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okay, well first i suggest that you look in your squid configuration file 'squid.conf' and check out where your log files go, if they are commented out then remove the '#' and make the log /var/log/squid, then restart squid and see what the log puts out.
i've got a fairly debugging command for squid ... but it's at work and i can't remember it, i think it's something like this ' squid -XNDz' try this, and if that dosn't tell you whats wrong, post the output here and i'll post the command when i get to work tomorrow.
Warning: failed to resolve 127.0.0.1 to a fully qualified in hostname
GetMyHostname: 'Fedserver'resolved into 'Fedserver'
FATA: Could not determine fully qualified hostname. Please set 'visible_hostname'
Squid Cache (Version 2.5.STABLE9): Terminated abnormally.
CPU Usage: 0.046 seconds = 0.019 user + 0.027 sys
Maximum Resident Size: 0 KB
Page Faults with Physical i/o: 0
okay well, not too sure, but go into your /etc/squid/squid.conf file and set your visible hostname setting, then start it failing that, post your squid.conf file on this forum. if you don't know what your FQDN is look in /etc/hosts file
Also you might want to try installing webmin and using the squid module to setup your squid server, webmin is an easy to follow web interface into a lot of servers including squid.
well once again, you've caught me out of the office, i have most of my information in there, i've just hit a weekend so i wont be back in for a couple of days, but i have found a website that might help.
I know i've suggest it before, but try and install webmin! it makes squid management and setup so much easier!
Using the Provided Block Lists
Content blocking is quite simple to use. Using the Webmin tool, you select Servers and then Squid Proxy Server and, finally, Access Control. On this screen you will see three boxes of options. Two are relevant to content blocking, Access Control Lists and Proxy Restrictions.
Access Control Lists are lists of patterns to be matched. It is possible to make matches based on every facet of a web request, but the ones we are interested in for content blocking are URL Regexp and Web Server Regexp. As you can see, several lists are already provided for you. In our example, we will turn on blocking of pornography and pirated software sites. Further, we will "unblock" several sites that would be unjustly blocked by our pattern because they are found at similar URLs but do not contain the questionable content being blocked.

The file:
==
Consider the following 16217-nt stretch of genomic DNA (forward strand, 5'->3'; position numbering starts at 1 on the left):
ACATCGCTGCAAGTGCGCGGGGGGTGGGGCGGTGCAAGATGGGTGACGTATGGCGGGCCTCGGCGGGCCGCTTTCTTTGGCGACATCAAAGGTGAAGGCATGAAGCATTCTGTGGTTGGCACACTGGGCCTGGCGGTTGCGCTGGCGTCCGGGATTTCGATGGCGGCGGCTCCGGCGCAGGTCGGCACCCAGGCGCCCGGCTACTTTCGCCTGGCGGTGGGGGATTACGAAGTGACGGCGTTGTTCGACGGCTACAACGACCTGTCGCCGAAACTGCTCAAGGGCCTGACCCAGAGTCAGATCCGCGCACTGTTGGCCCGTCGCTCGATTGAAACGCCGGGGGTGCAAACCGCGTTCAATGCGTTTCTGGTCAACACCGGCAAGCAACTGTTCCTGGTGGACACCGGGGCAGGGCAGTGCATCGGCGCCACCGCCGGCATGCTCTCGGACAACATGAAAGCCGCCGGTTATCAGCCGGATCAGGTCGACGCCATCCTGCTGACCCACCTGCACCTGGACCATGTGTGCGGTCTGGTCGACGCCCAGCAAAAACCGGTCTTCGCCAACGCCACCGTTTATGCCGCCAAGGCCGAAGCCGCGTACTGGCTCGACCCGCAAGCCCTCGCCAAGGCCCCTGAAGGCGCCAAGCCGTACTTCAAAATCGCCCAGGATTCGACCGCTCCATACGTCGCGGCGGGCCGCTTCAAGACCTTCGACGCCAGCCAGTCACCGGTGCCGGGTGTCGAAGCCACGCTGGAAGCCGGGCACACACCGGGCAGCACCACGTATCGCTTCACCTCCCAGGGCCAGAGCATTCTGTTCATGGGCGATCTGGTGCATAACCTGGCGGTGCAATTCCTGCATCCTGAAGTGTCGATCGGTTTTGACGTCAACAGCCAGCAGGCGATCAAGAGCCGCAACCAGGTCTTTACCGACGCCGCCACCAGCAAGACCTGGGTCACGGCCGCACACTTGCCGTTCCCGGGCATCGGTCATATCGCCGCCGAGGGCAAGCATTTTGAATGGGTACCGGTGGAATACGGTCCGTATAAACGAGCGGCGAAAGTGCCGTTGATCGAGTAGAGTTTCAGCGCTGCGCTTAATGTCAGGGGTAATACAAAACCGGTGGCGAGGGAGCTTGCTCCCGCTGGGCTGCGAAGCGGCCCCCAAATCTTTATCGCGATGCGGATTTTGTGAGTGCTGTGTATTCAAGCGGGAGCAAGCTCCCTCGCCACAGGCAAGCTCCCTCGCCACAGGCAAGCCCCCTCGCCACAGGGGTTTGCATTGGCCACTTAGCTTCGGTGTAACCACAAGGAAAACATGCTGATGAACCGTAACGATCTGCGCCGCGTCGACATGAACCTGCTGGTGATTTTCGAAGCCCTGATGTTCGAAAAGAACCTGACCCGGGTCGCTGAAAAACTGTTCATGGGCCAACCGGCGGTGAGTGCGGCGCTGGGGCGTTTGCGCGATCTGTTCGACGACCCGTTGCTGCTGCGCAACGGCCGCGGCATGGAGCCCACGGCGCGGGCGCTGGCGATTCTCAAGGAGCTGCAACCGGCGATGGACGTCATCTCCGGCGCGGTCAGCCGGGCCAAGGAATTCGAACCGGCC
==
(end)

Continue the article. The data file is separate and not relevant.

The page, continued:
To turn on blocking, you click on Add Proxy Restriction in the Proxy Restrictions options box. This will bring you to a new screen where you can select which list to use for matching. Here you click Deny and choose the porn.block and games.block ACLs. After clicking Save you will be returned to the Access Control page. Also be aware that the order in which ACLs appear in the Proxy Restrictions box is important. The ACL code only reads through the entries until it reaches one that matches. So if an allow rule is in place before the deny rule the allow rule will take precedence. Use the movement arrows on the right side of the Proxy Restriction box to reorder your rules.
Don't forget to add the unblock list for whatever Block Lists you are using to prevent unfair blocking of harmless or educational sites. The unblock list must come before the block list in the Proxy Restrictions list. Use the arrows to reorder again.
The Squid server will need to be restarted by clicking Apply Changes in the upper right hand corner of the page. At this point, blocking should be in place. Test it with your browser by going to a known site that should be blocked, such as http://www.playboy.com, if blocking is working you will receive an Access Denied page from the proxy. This, and all other message pages from the proxy, can be customized for your environment.